Rahul Bhattacharya: Liming in Guyana

Author explores land of stories—Nazma Muller writes in this article for Trinidad and Tobago’s Guardian.

“Guyana had the feel of an accidental place. Partly it was the epic indolence. Partly it was the ethnic composition. In the slang of the street there were chinee, putagee, buck, cool­ie, blackman, and the combinations emanating from these, a separate and larger lexicon. “On the ramble in such a land you could encounter a story every day.” And Rahul Bhattacharya does. The result is the exquisitely written novel about the year that he spent basically liming in Guyana, The Sly Company of People Who Care. The rich, riotous prose, the sublime turns of phrase, the penetrating eye that he casts on the characters he encounters, have led to comparisons–some deserved, others not–and claims that here, finally, is the heir apparent to VS Naipaul that the literary world has been waiting for. The 32-year-old Indian national, on his fourth visit to Trinidad, read from his debut novel at the second installment of the Bocas Lit Fest at the National Library last weekend. A cricket writer since 2000, and a contributing editor with Wisden Asia Cricket, whose first book, Pundits From Pakistan, was named one of the top cricket books of all time by Wisden, Bhattacharya also took part in a discussion “From the pitch to the page: the literature of cricket” at the literary festival.

It’s impossible, reading Bhattacharya, not to be reminded of Naipaul–even if he weren’t referred to several times in the book, concluded the New York Times review of The Sly Company of People Who Care.  But this “mongrel Indian,” as Bhattacharya describes himself, brings a subcontinental perspective to his observations about race and class in the Caribbean.  “My father was Bengali, from the east…” he wrote in The Observer (UK) last year, shortly after the publication of his novel.  “My mother is Gujarati, from the west, born and raised in Bombay… At home we spoke a little Bengali and a little Gujarati, but out of a reflex neutrality, mostly a [local version of] Hindi, the language of our daily transaction, and English, the medium of our education.” So, when Bhattacharya arrives in the torridly humid, racially dissected world of Guyana, he is neither fazed nor contemptuous of the odd assortment of humanity he encounters.  He marvels at the intricate blends of African, Portuguese and East Indian identity flowing through the vast South American country, and captures, delicately, how the differences in race and class came to breed bitterness between the groups.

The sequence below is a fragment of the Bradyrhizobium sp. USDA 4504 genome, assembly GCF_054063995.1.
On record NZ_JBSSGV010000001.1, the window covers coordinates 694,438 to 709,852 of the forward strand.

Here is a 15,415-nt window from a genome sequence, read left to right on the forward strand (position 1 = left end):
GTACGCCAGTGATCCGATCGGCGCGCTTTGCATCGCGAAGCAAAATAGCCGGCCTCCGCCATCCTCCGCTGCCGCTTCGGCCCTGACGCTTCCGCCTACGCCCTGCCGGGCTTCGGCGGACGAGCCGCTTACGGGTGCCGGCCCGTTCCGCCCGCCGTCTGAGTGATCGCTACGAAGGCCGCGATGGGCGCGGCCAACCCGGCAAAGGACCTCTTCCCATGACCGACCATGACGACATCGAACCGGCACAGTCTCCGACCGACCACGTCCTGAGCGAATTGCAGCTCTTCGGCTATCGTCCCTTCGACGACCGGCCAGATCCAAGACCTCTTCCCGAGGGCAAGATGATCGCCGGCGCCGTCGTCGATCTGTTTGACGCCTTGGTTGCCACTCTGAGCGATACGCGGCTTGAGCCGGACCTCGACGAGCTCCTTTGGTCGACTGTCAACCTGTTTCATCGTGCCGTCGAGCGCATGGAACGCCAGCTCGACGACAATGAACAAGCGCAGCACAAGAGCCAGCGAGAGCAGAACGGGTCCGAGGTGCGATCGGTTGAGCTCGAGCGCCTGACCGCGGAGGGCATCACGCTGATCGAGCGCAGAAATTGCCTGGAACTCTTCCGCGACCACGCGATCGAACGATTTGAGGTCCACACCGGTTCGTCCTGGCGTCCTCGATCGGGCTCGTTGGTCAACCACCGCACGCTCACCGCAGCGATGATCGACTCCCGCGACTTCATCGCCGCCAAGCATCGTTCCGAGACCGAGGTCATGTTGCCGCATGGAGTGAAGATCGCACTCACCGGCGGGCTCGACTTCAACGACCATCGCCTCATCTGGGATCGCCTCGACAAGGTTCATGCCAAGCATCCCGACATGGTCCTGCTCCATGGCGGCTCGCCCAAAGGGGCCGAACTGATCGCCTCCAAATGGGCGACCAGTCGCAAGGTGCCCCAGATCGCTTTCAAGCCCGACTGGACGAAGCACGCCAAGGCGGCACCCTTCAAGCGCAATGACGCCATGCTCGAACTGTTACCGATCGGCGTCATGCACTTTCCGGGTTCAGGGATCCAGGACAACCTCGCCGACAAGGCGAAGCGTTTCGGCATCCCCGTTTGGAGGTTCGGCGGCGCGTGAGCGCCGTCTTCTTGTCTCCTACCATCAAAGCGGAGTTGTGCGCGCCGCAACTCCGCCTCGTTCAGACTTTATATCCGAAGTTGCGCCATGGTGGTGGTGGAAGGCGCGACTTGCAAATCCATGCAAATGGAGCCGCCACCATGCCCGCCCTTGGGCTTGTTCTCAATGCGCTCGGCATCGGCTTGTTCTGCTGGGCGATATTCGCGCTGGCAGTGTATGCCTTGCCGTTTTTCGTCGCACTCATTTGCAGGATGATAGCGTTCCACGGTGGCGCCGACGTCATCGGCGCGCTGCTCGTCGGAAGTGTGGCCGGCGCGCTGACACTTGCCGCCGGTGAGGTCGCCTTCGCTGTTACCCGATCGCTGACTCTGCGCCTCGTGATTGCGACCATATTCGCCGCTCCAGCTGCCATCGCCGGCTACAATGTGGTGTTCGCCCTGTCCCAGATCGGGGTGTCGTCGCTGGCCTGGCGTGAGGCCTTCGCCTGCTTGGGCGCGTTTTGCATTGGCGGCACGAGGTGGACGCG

Here is his description of the Guyanese “putagee”:

“Portuguese had come to Guyana as indentured labourers even before the Indians and the Chinese. They were light-skinned and independent-minded. They rose up the ranks, and now, small in number and of high position, they could look at race as something they were not a part of.”

About the people of a coastal settlement, he comments: “The folk at Menzies Landing were black, or more often red… In the direct Guyanese way a red person was a direct visual thing. It implied mixed blood and, obviously, a certain redness of skin. Black and Portuguese could be red. Black and Amerindian could be red. East Indian and Portuguese could be red.” This is not the small-island Naipaul setting foot on the subcontinent for the first time and seeing “an area of darkness,” “a wounded civilisation” and “a million mutinies”—or returning home, after studying at Oxford, to conclude disparagingly in The Middle Passage: “There was nothing new to record. Every day I saw the same things—unemployment, ugliness, over-population, race—every day I heard the same circular arguments.” Bhattacharya, for one, is less burdened by race and caste issues, though he, too, is Hindu and supposedly of a high caste. And he’s way less cantankerous. “All manner of Indians made up the building,” he writes about the Bombay apartment building in which he grew up. “There were Punjabis, Kachchis, Sindhis, and Gujarati businessmen of varying degrees of competence and ambition.